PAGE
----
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Archive for the ‘light’ Category

September is for new beginnings. This year, I have another new classroom… and it is not as appealing as some of my previous classroom in its aesthetics. The light gets absorbed by the dull green walls, cupboard doors are missing in various units, the paint is peeling, and the chalkboards are faded and marked with residue of tape.

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Hard lines.

 

Divergent green walls.

Divergent green walls.

 

Storage without doors.

Storage cupboard without doors.

 

 

 

 

 

 

 

My first priority for my new room was making it as appealing as I could using some “found” materials. I brought in baskets, containers of shells, glass jars, hanging beads, a small carpet, two (plastic) Muskoka chairs and burlap. This is a grade 6/7 classroom. I wanted to create spaces to allow for some movement away from their regular seating. Currently we have 31 desks, however tables have been ordered and are expected to replace the desks within the month. So, I focused on a library with seating area, a carpet for gathering/discussions, and an atelier or art studio.

The room has a cloak room that runs along the back of the classroom with two entries. The storage cupboard wasn’t needed, and is adjacent to a window. It seemed a secluded yet observable area for a small table with a couple of chairs, to allow for exploration with a variety of materials. So the shelves have been filled with materials that are accessible to the students who want to use the area.

Shelves in the centre of the room along the wall under the windows were previously holding a variety of dictionaries and textbooks. I moved these to the back counter and created a fiction and non-fiction browsing library with labelled bins for organization and an area to display some larger hard cover texts. The chairs are set facing the shelves (and the windows), inviting students to this space. During our reading workshop, students are selecting these seats for reading and also for meeting to discuss work during other times in the day.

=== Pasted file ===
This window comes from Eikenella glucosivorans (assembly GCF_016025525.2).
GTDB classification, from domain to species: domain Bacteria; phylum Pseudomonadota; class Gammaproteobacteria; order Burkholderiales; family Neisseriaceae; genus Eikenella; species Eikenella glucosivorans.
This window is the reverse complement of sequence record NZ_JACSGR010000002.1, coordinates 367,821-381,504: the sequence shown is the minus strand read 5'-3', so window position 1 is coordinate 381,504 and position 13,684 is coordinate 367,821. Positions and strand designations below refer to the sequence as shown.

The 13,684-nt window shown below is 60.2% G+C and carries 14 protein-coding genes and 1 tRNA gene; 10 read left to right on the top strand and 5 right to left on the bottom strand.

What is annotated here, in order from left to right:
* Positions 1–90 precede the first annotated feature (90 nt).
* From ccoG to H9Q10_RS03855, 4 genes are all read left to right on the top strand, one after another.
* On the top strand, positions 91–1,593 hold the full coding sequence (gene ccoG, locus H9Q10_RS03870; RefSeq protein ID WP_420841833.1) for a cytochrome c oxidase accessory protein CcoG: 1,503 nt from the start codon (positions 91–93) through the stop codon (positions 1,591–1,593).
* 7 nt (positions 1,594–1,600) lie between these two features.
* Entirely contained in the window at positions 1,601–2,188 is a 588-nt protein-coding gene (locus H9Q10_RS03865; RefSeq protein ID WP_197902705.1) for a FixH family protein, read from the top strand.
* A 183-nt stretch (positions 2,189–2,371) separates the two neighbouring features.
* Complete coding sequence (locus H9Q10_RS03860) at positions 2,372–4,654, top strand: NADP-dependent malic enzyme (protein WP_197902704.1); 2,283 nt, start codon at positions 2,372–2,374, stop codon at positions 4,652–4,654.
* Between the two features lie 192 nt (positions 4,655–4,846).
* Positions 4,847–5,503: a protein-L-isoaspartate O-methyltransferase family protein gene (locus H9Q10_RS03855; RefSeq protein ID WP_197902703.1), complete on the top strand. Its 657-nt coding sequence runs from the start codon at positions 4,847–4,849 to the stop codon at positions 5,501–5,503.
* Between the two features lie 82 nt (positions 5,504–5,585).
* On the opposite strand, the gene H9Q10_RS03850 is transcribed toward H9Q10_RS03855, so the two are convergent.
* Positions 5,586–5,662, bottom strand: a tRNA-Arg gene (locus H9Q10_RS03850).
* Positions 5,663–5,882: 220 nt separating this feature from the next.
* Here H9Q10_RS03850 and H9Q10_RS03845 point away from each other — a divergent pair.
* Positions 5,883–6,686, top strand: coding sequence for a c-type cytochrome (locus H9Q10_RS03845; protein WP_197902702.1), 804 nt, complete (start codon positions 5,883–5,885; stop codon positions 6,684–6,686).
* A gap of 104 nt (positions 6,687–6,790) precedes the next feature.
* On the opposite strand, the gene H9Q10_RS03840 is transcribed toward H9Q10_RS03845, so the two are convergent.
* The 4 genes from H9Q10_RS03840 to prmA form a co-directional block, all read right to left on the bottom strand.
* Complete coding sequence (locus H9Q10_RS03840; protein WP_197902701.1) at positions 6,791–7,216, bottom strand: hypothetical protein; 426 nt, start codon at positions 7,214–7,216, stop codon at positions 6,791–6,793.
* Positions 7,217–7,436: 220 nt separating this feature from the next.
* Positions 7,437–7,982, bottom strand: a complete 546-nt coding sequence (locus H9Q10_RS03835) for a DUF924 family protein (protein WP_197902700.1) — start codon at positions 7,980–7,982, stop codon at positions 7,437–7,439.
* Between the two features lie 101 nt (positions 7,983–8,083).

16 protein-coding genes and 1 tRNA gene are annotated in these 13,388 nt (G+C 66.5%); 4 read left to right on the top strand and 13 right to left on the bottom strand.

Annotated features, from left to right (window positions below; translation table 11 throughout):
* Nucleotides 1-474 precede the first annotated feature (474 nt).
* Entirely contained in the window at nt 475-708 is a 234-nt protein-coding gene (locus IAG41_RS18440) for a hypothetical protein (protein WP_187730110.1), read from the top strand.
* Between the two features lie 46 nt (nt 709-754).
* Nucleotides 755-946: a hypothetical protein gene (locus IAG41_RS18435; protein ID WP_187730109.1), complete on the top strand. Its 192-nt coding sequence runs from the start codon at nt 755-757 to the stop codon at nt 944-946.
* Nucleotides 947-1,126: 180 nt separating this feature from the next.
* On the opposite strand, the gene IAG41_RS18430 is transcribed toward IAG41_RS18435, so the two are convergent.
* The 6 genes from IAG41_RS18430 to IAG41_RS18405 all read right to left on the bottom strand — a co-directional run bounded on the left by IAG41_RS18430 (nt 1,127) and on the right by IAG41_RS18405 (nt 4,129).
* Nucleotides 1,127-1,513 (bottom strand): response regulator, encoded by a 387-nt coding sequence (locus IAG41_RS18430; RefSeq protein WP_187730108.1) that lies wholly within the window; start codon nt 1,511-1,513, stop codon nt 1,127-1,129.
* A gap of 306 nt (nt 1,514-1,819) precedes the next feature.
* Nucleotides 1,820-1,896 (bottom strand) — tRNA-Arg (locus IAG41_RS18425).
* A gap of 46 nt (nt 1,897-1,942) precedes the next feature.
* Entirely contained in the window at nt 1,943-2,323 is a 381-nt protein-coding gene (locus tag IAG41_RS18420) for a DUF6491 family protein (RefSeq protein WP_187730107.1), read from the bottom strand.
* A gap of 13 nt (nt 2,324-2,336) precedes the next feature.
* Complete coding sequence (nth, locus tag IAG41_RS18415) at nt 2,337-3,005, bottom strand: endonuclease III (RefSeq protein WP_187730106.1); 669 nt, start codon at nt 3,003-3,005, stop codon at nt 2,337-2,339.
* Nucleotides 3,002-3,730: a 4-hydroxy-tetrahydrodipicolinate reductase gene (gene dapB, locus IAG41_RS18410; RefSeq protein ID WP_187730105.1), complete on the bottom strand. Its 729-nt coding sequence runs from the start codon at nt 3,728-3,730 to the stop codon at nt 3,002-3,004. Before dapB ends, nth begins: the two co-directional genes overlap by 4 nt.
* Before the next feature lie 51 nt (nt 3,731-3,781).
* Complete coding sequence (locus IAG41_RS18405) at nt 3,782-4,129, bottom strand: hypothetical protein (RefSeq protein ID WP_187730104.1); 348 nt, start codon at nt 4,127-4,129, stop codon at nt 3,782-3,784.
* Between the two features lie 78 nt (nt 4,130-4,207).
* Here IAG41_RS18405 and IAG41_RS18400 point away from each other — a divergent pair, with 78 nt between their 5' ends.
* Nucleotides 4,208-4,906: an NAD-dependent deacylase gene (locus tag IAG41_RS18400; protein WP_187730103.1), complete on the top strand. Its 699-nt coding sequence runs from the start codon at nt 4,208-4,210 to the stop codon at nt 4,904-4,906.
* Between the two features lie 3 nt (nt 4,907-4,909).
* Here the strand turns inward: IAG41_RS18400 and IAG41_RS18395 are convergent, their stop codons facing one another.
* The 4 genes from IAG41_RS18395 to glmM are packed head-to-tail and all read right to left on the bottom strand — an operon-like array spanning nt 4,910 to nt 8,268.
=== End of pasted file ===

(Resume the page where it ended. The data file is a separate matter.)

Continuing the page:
photo 1

Class library.

photo 2

View of atelier from classroom.

Atelier

Atelier

 

 

 

 

 

 

 

 

Although I was temporarily tempted to hang posters and “decorate” the room to brighten it up, it has evolved quickly in the last week to include the materials that students can use to inspire and support their work that is taking front stage and hiding the peeling paint.

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The environment is the third teacher when it provides children the opportunity to slow down and take note. One of the questions I often ask is, “What do you notice?” This encourages reflection, conversation, and knowledge-building among the students. For some students, observations take time. They answer without really thinking or noticing – by rushing to give an expected answer rather than a response that is unexpected.

The use of light and projection in the classroom has provided students with new perspectives. They may be looking at a familiar subject, yet they see it in a new way. When they are introduced to the act of tracing an image, they are fascinated with the simple task and it slows down their consideration of the subject.